Twitter-Logo-300x293Facebook_logoinstagram_logo_vector Hopkins House Blog

Hopkins House Calls for Police Reform and End to Systemic Racism

June 18, 2020 08:16 AM


In recent days, all across America, more than 400 cities have seen protests for justice and equality. As described by President Pro-Tempore of the Virginia Senate, Mamie Locke, "the anger and rage we are witnessing across this nation did not start with the murder of George Floyd, Breonna Taylor or Ahmaud Arbery. It did not start with Trayvon Martin, Michael Brown, Sandra Bland, Rekia Boyd or Shelly Frey. It did not even start with Emmit Till or the NAACP hanging out a sign saying 'a man was lynched today.' It started in August 1619 when the 20 and odd negroes set foot on these shores at Fort Monroe, Virginia and the journey toward man’s inhumanity to man began." 

That's four hundred and one years ago. We have moved forward since the darkest days, but not nearly enough. This Friday, on June 19, we celebrate the 155th anniversary of Juneteenth, recognition of the day, 155 years ago, when slaves in Texas were told of their emancipation and, more generally, slavery was abolished under the law in the United States. But ending slavery did not mean equality or, in most practical ways, freedom. Economic and other forms of social bondage persisted, along with racial injustice and violence.

From this dark period, Hopkins House was founded in 1939 to provide childcare to black working families in then racially segregated Alexandria. The organization was named in memory of an African-American physician who helped blacks navigate through a racially segregated health system.

Today, we are seeing protests across the nation related to systemic racism ranging from how people are treated by the police to how systemic issues mean that the coronavirus, known as COVID-19, is disproportionately infecting and affecting communities of color. According to researchers, the intersecting threats of hunger, eviction, and unemployment heightens the prospect of infection among poor and working-class People of Color. Fewer than 20 percent of African-Americans have jobs that allow them to work at home. Low-income people and People of Color are concentrated in lower wage jobs like home health care, retail, and hospitality, where social distancing is virtually impossible. Further, there is the concentration of African-Americans and other People of Color in institutions where social distancing is impossible, including prisons, jails, and homeless shelters.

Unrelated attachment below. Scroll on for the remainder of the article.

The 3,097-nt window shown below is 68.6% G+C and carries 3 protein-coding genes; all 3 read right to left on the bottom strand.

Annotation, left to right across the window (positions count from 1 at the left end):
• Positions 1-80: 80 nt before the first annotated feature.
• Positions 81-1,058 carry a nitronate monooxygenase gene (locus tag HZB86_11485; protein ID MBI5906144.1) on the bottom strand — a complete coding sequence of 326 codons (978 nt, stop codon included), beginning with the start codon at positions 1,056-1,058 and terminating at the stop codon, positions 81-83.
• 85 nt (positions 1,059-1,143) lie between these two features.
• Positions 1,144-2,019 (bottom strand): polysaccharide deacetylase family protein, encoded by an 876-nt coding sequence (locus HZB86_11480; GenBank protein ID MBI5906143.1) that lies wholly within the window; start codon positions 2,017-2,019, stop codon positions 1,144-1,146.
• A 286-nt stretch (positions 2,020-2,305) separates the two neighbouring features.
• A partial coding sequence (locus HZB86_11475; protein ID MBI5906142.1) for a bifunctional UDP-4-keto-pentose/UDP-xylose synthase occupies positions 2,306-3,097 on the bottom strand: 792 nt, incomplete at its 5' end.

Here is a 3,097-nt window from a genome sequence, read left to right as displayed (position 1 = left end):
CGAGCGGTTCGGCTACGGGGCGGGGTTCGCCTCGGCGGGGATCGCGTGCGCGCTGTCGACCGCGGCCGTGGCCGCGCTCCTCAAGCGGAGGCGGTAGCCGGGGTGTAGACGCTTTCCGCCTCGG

We can and must do better.

In the City of Alexandria, where Hopkins House was founded, City Council has begun the process of needed change by removing the Appomattox statute and calling for establishment of a Citizen Review Board. These are important first steps, but the City must continue these long overdue reforms by:

  • Making available to the public, clear data on policing in order to assess and improve performance such as on police stops by race;
  • Removing from tax-payer funded public spaces, all symbols of hatred, including changing the name of Alexandria’s only public high school from TC Williams to one that celebrates achievement rather than racism.
  • Ensuring the preservation of safe, healthful, and affordable services families depend on, such as childcare and COVID-19 testing, are available to the most vulnerable residents among us.

We call upon Fairfax County and the Town of Herndon, in which Hopkins House has campuses, as well as all other local jurisdictions in the metropolitan area, to do the same.

As we have for the past 81 years, Hopkins House will continue our long standing commitment to fight for social and economic justice on behalf of the Black community and all families in need by:

  • Speaking out on issues of social and economic injustice, prejudice, and racial violence;
  • Working with local and state elected officials to encourage and support public policies that foster a more just and inclusive society for all residents, without regard to race, national origin, gender, sexual persuasion, age, or religion; and,
  • Partnering with churches, businesses, civic organizations, and supporting groups, including Black Lives Matter, that peacefully work to realize the dream of Martin Luther King, Jr., when “Children will one day live in a nation where they will not be judged by the color of their skin, but by the content of their character.”